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“Bite-Size Bits of Local, National, and Global History”
Atlantic Beach in Carteret County, North Carolina — The American South (South Atlantic)
 

Fort Macon in the 1920s and 1930s

 
 
Fort Macon in the 1920s and 1930s Marker image. Click for full size.
By Don Morfe, August 16, 2014
1. Fort Macon in the 1920s and 1930s Marker
Inscription. Fort Macon became a state park in 1924. At that time, the fort was all that remained of the military post. All other traces of the Army’s presence from the 19th century were gone.

The fort itself, and a US Lifesaving Service (later Coast Guard) Station built in 1904, were all that occupied the eastern end of Bogue Banks. The area surrounding the fort was far different then from how it appears today. Then, it was all open savanna bordered by marshland and low sand dunes.

Although the park saw development and increasing visitation in the 1930s, it still retained this pastoral character for many years.

(sidebar
The Pine Tree Experiment
When Fort Macon State Park was first established in 1924, it was placed under the administration of the North Carolina Division of Forestry, since no Division of State Parks then existed. Between 1927 and 1930, the Forestry Division utilized the land around Fort Macon to plant thousands of seedlings of different types of pine trees. The reforestation experiment was to determine which types of pine grew best along the coast. The growth of the young trees was studied and monitored during periodic visits by Forestry Division officials until August 3, 1932. At that time, careless park visitors started a wild fire that swept through the area around the fort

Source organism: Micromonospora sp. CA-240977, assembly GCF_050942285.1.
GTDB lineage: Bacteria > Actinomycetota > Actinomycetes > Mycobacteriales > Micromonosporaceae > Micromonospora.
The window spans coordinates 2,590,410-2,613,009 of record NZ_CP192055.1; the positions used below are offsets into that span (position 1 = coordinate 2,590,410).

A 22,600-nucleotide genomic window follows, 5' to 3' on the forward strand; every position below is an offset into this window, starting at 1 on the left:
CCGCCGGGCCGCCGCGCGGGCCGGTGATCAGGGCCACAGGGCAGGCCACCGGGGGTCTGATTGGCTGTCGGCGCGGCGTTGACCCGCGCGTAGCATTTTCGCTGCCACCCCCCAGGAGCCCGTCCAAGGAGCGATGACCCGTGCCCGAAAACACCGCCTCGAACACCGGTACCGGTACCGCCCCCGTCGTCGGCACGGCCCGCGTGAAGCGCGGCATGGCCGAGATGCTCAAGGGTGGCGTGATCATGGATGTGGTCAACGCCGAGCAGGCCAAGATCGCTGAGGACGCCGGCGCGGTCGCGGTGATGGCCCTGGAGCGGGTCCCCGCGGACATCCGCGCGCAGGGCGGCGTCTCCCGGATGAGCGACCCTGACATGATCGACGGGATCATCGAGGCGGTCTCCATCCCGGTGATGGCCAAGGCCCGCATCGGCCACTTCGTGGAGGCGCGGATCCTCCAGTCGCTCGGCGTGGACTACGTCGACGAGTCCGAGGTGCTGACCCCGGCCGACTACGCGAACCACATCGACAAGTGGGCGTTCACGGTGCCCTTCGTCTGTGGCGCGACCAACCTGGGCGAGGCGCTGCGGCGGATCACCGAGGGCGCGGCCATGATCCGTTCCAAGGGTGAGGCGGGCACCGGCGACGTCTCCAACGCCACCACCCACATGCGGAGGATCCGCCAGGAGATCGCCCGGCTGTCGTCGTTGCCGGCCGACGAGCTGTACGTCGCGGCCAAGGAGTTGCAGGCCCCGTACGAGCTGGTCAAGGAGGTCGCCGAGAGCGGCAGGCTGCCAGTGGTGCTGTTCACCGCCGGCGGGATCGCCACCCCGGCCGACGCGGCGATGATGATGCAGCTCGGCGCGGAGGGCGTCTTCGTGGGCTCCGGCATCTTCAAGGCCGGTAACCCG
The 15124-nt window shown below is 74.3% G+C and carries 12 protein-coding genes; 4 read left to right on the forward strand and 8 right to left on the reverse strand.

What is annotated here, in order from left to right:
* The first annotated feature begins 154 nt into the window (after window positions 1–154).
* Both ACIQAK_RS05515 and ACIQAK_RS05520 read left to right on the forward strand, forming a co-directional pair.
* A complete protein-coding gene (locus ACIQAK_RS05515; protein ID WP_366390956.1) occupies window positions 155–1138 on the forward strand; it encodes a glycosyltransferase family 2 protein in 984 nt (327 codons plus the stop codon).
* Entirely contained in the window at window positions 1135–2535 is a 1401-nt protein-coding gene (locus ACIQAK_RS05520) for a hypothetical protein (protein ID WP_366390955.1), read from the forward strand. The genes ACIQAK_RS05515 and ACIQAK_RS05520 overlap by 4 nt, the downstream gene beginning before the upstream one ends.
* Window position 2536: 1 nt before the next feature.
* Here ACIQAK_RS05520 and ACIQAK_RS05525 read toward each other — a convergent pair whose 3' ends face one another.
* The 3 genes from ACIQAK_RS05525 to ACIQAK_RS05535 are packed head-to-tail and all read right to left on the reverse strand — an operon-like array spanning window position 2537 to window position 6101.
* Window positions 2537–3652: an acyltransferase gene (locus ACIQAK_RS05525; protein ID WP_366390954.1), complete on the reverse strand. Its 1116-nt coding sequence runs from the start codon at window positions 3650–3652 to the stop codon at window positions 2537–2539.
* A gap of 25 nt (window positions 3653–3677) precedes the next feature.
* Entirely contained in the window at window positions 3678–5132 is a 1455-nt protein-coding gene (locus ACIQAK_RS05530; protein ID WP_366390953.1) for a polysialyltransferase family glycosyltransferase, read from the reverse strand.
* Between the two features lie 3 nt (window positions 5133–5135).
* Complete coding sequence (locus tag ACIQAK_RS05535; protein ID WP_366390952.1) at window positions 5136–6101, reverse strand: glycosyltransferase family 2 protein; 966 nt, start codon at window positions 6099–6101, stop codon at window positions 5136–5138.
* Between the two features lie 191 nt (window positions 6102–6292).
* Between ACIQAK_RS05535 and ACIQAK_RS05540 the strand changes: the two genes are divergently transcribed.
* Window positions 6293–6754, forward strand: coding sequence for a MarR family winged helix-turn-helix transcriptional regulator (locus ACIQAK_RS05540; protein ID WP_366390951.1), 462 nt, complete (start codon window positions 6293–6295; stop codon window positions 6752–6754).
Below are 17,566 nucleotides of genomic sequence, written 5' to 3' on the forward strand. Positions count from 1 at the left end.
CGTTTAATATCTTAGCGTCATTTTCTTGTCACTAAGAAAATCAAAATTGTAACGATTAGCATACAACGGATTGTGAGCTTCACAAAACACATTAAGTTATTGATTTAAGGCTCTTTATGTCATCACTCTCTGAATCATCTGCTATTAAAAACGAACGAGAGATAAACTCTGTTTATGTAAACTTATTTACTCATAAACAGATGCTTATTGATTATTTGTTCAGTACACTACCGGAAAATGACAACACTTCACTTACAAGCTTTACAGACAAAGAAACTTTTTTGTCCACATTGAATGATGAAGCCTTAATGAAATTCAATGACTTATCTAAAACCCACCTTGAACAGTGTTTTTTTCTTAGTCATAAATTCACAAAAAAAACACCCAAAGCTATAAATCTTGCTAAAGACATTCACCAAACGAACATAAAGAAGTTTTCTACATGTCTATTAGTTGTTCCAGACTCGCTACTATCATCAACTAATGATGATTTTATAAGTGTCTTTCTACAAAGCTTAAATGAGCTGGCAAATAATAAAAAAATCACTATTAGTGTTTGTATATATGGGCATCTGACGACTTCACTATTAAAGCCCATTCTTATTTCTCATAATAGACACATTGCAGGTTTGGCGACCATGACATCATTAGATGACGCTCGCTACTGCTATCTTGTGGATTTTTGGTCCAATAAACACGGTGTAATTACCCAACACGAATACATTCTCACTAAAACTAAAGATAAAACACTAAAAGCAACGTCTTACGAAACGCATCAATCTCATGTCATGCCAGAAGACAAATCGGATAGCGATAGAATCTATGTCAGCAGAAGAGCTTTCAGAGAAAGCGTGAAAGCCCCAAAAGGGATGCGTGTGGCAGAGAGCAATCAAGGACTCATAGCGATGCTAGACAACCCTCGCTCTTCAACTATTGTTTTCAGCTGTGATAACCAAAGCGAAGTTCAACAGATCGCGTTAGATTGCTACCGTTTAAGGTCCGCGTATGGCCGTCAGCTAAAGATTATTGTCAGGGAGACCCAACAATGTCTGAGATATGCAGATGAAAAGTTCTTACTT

Looking Northeast from Fort Macon in the late 1920s image. Click for full size.
By Don Morfe, August 16, 2014
2. Looking Northeast from Fort Macon in the late 1920s
and destroyed all the trees.

(clockwise) Forestry workers planting pine trees around Fort Macon in 1929.; The aftermath of the 1932 wild fire around Fort Macon; A forestry Division worker in 1931 assessing the growth of young pine trees planted several years earlier on the slope of Fort Macon. The US Coast Guard Station is in the background.

(captions)
(upper left) A 1933 aerial photograph shows marshes, sand dunes and open grounds surrounding Fort Macon and the adjacent U.S. Coast Guard Station.
(lower left) Looking eastward from the Coast Guard Station toward Fort Macon—sheep are grazing on the slope of the fort.
(upper right) Open grounds look eastward from Fort Macon in the late 1920s. The present-day parking lot was built here.
(lower right) Looking northward from Fort Macon across marshland and open savanna in the late 1930s. The house in the distance was the Nicoll Cottage, which was used during 1936-1941 as the park’s vacation cabin. Park visitors could rent the furnished cabin for $20 a week.
 
Location. 34° 41.843′ N, 76° 40.721′ W. Marker is in Atlantic Beach, North Carolina, in Carteret County. Marker can be reached from East Fort Macon Road (County Route 1190) 3.6 miles east of Atlantic Beach Causeway (County Route 1182). Click for map. The marker is on the grounds of Fort Macon State Park. Marker is at or near this postal address: 2303 East Fort Macon Road, Atlantic Beach NC 28512, United States of America.
 
Other nearby markers. At least 8 other markers are within walking distance of this marker. The Military Post of Fort Macon in the Nineteenth Century (here, next to this marker); World War II Defenses (here, next to this marker); Fort Macon Coast Guard Station (a few steps from this marker); World War II Barracks Area (a few steps from this marker); Officers Quarters at Fort Macon (within shouting distance of this marker); 30-Pounder Parrott Rifle (within shouting distance of this marker); Bogue Banks Lighthouse (within shouting distance of this marker); Cistern (within shouting distance of this marker). Click for a list of all markers in Atlantic Beach.
 
Also see . . .  Fort Macon State Park. N.C. Division of Parks & Recreation (Submitted on September 15, 2014.) 
 
Categories. Forts, CastlesHorticulture & Forestry
 
 
Credits. This page originally submitted on , by Don Morfe of Baltimore, Md 21234. This page has been viewed 176 times since then and 2 times this year. Photos:   1, 2. submitted on , by Don Morfe of Baltimore, Md 21234. • Bernard Fisher was the editor who published this page. This page was last revised on June 16, 2016.
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